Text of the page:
07/13/10 — Panel wants to meet in private

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Panel wants to meet in private

By Steve Herring
Published in News on July 13, 2010 1:46 PM

A little of the old discord between Wayne County commissioners and the county school board was evident Monday morning as the committee that will make recommendations to fill the vacant District 2 school board seat wrestled with the wording of questions for candidates.

Monday's meeting was the first time that committee members suggested that the rest of the selection process be shielded from further public scrutiny by closing the meetings to the public -- something that the attorney for the North Carolina Press Association said would violate the state's Open Meetings Law.

Committee member Jimmy Williams, a former superintendent of schools, raised the question of closed sessions.

"I would think if there is any way that it doesn't have to be open to the public it would be in the better interest of the candidates, not us," Williams said. "I think it is wonderful that we have five people who have offered to serve. We don't want to do anything to intimidate or in some way embarrass them. This is a personnel matter."

But press association lawyer Amanda Martin said that in her opinion meeting in closed session would violate the state's Open Meetings Law.

The law allows boards to meet behind closed doors, "To consider the qualifications, competence, performance, character, fitness, conditions of appointment, or conditions of initial employment of an individual public officer or employee or prospective public officer or employee."

A member of an elected body, such as school board, would not be considered an employee, she said.

It would be a "huge stretch" to call the appointment an employment, she said.

"This is not an employment situation," she said.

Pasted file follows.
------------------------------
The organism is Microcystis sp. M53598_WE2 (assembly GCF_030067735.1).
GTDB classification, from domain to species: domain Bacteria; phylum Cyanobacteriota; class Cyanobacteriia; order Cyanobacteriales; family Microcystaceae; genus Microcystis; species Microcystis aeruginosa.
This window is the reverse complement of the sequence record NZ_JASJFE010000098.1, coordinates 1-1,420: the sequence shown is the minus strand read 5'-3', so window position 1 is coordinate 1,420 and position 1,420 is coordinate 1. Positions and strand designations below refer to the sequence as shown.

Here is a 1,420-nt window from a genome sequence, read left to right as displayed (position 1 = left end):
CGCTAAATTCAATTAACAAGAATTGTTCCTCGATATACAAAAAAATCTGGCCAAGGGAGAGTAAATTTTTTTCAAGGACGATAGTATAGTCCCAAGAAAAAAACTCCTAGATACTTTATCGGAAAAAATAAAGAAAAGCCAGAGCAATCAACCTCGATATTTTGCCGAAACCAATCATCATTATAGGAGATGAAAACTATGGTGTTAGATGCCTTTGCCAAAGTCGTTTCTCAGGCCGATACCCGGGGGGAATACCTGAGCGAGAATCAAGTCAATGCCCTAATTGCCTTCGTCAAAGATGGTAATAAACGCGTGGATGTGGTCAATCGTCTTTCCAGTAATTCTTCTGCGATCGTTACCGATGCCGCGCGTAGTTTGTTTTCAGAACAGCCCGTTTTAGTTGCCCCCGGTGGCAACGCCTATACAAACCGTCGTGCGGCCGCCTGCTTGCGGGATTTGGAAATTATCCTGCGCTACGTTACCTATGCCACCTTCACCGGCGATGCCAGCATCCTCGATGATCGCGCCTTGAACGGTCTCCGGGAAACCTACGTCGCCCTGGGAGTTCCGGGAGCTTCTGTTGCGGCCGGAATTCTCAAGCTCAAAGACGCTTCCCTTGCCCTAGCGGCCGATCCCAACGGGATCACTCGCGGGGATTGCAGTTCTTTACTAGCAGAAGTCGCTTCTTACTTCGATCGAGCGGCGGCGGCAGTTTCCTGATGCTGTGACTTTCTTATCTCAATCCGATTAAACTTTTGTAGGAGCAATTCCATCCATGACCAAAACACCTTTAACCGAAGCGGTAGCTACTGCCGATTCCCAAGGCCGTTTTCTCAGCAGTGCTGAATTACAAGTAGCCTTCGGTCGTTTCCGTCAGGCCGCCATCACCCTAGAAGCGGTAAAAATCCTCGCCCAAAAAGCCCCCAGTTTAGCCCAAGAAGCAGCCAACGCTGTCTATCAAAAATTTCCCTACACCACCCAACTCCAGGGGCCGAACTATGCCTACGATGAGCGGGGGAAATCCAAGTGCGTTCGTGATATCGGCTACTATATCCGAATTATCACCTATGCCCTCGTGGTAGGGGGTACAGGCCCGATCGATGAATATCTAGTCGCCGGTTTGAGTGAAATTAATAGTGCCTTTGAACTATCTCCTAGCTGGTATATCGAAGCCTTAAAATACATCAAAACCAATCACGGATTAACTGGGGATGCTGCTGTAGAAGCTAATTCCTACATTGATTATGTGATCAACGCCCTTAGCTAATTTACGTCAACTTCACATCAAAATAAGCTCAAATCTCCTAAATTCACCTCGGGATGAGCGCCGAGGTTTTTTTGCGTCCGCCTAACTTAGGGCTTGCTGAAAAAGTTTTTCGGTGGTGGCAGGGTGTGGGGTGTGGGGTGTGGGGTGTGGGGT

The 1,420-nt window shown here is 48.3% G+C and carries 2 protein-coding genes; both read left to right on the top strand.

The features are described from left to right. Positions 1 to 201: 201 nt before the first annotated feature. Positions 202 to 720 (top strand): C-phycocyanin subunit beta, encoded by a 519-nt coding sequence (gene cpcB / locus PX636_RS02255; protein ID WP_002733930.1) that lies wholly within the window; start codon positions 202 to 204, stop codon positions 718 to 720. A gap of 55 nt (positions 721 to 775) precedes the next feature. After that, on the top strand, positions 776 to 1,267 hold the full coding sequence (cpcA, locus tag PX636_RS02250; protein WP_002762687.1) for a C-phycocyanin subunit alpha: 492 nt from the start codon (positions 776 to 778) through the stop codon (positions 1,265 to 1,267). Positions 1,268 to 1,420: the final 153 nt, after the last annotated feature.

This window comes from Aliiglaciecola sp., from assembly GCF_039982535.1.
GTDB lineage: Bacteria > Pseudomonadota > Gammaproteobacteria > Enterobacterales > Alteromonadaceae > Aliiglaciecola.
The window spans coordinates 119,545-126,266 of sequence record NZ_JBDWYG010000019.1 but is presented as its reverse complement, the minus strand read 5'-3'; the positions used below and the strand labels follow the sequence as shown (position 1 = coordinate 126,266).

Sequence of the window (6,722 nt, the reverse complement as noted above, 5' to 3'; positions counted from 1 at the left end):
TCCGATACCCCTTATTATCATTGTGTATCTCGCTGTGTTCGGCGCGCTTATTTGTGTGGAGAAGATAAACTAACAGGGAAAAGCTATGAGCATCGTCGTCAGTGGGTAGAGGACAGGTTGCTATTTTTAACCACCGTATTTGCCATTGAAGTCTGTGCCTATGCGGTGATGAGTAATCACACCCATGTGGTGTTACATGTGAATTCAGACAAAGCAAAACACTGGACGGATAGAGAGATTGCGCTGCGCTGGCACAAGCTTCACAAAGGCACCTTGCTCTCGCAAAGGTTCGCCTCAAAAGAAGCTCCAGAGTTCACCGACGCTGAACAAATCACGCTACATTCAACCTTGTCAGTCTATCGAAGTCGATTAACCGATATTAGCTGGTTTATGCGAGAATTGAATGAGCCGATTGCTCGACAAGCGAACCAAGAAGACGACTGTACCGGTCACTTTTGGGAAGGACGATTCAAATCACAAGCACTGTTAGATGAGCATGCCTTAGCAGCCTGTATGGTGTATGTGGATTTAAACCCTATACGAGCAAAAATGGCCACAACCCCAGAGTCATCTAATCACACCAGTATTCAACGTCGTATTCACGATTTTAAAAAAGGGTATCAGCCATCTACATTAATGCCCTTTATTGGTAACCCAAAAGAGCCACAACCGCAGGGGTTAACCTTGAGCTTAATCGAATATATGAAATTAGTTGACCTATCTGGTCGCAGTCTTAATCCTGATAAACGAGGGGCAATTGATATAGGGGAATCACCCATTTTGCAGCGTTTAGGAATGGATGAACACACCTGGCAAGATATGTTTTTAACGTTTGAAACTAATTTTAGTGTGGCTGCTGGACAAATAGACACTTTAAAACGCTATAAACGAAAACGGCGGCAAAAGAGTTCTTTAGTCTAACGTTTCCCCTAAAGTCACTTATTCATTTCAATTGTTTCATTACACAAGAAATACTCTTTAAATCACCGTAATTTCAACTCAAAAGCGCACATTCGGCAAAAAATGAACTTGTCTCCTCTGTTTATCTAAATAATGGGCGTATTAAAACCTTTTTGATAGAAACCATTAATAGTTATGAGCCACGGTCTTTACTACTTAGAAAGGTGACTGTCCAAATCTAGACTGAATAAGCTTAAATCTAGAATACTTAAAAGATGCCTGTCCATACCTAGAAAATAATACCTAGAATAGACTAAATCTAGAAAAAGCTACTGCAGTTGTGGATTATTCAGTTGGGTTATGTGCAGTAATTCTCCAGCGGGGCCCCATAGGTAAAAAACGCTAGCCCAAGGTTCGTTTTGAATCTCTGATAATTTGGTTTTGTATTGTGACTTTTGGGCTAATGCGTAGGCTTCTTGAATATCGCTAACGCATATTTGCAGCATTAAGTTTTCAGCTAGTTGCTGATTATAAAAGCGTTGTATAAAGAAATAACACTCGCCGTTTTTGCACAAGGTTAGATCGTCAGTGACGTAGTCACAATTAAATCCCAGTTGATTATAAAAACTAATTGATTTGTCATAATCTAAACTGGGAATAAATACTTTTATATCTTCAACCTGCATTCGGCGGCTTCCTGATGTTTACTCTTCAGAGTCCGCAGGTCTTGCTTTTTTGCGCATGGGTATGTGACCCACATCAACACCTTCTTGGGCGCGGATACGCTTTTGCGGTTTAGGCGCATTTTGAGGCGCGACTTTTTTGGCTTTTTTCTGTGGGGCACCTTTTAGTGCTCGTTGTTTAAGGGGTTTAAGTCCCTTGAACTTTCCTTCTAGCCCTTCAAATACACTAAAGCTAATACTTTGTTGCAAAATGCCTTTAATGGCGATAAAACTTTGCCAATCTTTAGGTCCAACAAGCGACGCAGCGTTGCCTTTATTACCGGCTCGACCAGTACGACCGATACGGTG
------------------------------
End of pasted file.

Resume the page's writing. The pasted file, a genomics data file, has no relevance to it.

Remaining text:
According to the law, a "public body means any elected or appointed authority, board, commission, committee, council, or other body of the State, or of one or more counties, cities, school administrative units... ."

It further adds that, "A public body may not consider the qualifications, competence, performance, character, fitness, appointment, or removal of a member of the public body or another body and may not consider or fill a vacancy among its own membership except in an open meeting. Final action making an appointment or discharge or removal by a public body having final authority for the appointment or discharge or removal shall be taken in an open meeting."

County Commissioner Jack Best said he would ask County Attorney Borden Parker if the sessions could be closed to the public. Parker was not present at Monday's meeting.

During the meeting, members wrangled over how they would interview the five candidates who have said they would like to serve.

County commissioners will have the final say over who is appointed. Wayne is the only county in the state that gives its commissioners that power.

Thelma Smith, the only member of the county Board of Education on the appointment committee, indicated she is concerned about the committee's recommendation and the commissioners' final choice.

"Don't send somebody to tear our board up," she said.

"I guess really being the only representative here of the school board makes me a little sensitive of what you are doing," she said. "Please be aware that I do represent a board that wants to make sure that you are sending someone that we want to do a better job. Someone that will work with us, not against us, coming in and trying to tear up the school board, but to work with us and make the Wayne County Public Schools a better place.

Best, who also leads the committee, sought to reassure Mrs. Smith.

"There is no one on this committee who is trying to make this a vendetta to the school board," Best said. "You made a statement a minute ago that you wanted someone to work with you. If you were perfect you'd replace your own people, but you are not perfect and you know, someone from the outside might see someone that could help you.